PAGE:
PHOENIX—As foreclosures spread like a plague, this city stands as one of the hot zones.
The city saw 14,747 single-family homes foreclose in 2008. While it's the fifth-largest city in the nation with 1.6 million people, Phoenix's foreclosure activity tops the four larger cities. In the first quarter of this year, one out of every 40 homes in the metro area received a foreclosure filing, ranking ninth in the nation, according to RealtyTrac, a California-based online marketplace of foreclosure properties.
To help end the crisis, Phoenix has received $39.4 million in Neighborhood Stabilization Program funds from the Housing and Economic Recovery Act of 2008, says Mayor Phil Gordon. It is one of the largest allocations to a city.
The funds will go toward several programs, including:
”¢ Downpayment assistance;
”¢ Multifamily rental acquisition and family rental loan assistance; and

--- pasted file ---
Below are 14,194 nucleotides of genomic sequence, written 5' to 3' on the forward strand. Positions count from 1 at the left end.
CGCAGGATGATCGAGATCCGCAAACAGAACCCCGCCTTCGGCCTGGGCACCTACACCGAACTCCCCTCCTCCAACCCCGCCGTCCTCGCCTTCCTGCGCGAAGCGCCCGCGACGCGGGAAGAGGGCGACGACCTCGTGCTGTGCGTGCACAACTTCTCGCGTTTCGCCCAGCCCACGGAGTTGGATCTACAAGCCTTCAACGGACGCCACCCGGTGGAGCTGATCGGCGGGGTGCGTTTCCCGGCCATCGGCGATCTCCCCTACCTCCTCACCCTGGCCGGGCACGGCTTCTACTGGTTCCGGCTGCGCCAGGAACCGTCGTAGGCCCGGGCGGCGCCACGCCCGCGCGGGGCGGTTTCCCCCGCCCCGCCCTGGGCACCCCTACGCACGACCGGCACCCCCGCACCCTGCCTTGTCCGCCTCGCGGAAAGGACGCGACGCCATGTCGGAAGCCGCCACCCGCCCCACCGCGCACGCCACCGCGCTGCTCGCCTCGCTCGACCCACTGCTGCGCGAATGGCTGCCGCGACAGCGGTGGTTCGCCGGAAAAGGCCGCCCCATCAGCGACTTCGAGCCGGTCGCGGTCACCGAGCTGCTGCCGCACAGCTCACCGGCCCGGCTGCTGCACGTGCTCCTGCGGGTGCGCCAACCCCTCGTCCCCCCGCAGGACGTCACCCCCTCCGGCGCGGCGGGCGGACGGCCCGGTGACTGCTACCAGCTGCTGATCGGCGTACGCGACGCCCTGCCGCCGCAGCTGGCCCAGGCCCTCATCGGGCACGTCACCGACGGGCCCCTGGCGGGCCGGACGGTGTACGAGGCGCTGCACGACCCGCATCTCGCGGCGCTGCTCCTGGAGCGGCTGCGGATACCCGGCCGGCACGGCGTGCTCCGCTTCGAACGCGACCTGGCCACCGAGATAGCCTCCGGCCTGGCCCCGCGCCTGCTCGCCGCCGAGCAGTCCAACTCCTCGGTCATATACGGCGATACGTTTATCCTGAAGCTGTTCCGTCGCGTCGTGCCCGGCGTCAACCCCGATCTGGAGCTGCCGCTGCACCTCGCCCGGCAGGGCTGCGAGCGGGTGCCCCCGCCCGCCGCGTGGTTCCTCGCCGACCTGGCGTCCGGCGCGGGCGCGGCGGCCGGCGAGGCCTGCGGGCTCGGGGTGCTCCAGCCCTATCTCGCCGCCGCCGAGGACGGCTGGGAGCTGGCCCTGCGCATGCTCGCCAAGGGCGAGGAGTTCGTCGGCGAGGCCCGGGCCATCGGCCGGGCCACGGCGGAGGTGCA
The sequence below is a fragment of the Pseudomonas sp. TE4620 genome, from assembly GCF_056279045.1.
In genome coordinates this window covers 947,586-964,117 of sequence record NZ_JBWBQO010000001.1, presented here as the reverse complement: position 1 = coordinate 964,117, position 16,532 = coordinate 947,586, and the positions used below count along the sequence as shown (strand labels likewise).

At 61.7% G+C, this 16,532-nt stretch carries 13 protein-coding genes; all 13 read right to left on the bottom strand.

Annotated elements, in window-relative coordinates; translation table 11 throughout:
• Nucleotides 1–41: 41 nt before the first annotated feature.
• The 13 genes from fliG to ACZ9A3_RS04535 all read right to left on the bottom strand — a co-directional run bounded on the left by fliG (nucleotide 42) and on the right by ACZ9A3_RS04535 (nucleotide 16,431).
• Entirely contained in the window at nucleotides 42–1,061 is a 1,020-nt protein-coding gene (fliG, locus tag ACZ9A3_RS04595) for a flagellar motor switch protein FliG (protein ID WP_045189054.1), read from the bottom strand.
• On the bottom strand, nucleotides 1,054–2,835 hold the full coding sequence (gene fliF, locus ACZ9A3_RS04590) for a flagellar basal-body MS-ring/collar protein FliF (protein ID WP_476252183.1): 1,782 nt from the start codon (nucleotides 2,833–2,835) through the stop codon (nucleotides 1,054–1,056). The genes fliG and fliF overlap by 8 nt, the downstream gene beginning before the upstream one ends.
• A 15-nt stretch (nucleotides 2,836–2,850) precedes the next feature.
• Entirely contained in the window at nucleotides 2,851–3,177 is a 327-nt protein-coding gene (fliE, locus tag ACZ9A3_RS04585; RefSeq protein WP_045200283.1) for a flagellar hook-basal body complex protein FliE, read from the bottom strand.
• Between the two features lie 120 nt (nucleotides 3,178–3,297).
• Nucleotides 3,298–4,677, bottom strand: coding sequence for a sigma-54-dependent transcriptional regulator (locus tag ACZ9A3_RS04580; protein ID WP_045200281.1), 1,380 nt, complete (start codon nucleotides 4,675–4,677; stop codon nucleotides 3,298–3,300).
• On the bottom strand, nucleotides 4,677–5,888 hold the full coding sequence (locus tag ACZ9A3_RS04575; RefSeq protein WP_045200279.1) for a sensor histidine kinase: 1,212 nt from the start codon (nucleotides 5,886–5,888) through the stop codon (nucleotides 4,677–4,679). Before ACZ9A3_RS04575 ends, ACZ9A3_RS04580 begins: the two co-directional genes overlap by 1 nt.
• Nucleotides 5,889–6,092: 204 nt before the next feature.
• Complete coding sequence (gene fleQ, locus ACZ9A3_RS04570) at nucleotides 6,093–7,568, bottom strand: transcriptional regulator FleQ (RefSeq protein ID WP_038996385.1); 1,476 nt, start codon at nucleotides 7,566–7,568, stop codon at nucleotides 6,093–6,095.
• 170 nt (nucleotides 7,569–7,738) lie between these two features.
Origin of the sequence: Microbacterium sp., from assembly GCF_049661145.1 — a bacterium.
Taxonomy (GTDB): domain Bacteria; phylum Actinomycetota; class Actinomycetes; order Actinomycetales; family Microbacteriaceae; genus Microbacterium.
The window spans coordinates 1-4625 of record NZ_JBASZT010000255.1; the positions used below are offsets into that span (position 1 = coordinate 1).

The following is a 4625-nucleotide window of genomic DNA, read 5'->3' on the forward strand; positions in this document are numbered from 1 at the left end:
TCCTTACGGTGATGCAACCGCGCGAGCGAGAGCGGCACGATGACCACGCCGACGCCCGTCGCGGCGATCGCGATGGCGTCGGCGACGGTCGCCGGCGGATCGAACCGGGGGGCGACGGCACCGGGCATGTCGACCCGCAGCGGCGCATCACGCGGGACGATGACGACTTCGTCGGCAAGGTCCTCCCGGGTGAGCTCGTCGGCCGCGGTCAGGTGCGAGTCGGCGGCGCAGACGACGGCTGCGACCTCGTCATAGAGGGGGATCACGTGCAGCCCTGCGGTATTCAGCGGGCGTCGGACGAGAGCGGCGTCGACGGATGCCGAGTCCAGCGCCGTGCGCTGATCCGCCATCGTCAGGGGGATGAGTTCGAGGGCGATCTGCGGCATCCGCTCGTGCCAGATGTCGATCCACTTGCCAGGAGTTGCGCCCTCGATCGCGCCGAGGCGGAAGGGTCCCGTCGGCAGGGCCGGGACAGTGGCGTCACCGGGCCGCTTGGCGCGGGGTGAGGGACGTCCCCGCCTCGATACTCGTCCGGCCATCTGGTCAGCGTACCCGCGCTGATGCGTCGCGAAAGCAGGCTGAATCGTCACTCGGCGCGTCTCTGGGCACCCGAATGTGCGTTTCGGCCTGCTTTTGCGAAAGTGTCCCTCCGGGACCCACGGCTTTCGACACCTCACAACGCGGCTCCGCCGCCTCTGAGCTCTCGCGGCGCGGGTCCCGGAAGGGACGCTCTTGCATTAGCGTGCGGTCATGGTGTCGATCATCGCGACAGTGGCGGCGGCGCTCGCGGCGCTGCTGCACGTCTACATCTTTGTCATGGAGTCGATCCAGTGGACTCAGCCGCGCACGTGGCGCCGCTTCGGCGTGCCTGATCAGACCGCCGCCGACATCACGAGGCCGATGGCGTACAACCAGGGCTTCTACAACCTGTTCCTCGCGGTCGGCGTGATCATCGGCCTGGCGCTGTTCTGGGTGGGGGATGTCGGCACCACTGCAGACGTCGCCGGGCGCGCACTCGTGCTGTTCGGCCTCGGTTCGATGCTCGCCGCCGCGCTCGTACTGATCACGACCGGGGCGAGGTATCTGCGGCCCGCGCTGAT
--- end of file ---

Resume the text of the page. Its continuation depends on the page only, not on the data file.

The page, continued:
”¢ Homeownership acquisition, rehabilitation, and resale
The city has ranked its neighborhoods into three tiers, with priority going to redeveloping blighted areas that have the highest foreclosure rates and turning around neighborhoods that have moderate to high risk.
In other moves, Mayor Gordon has also established a goal for the city to help ensure 1,000 affordable housing units in downtown Phoenix in the next four years.
“Phoenix is a growing city that, in normal economic times, adds approximately 3,500 new residents every month,” he says. “Typically, we have a need for all types of housing, including affordable housing.”
The city provides special infill housing incentive teams to assist potential affordable housing projects through the development process. The teams can expedite plan processing, and the city can waive fees.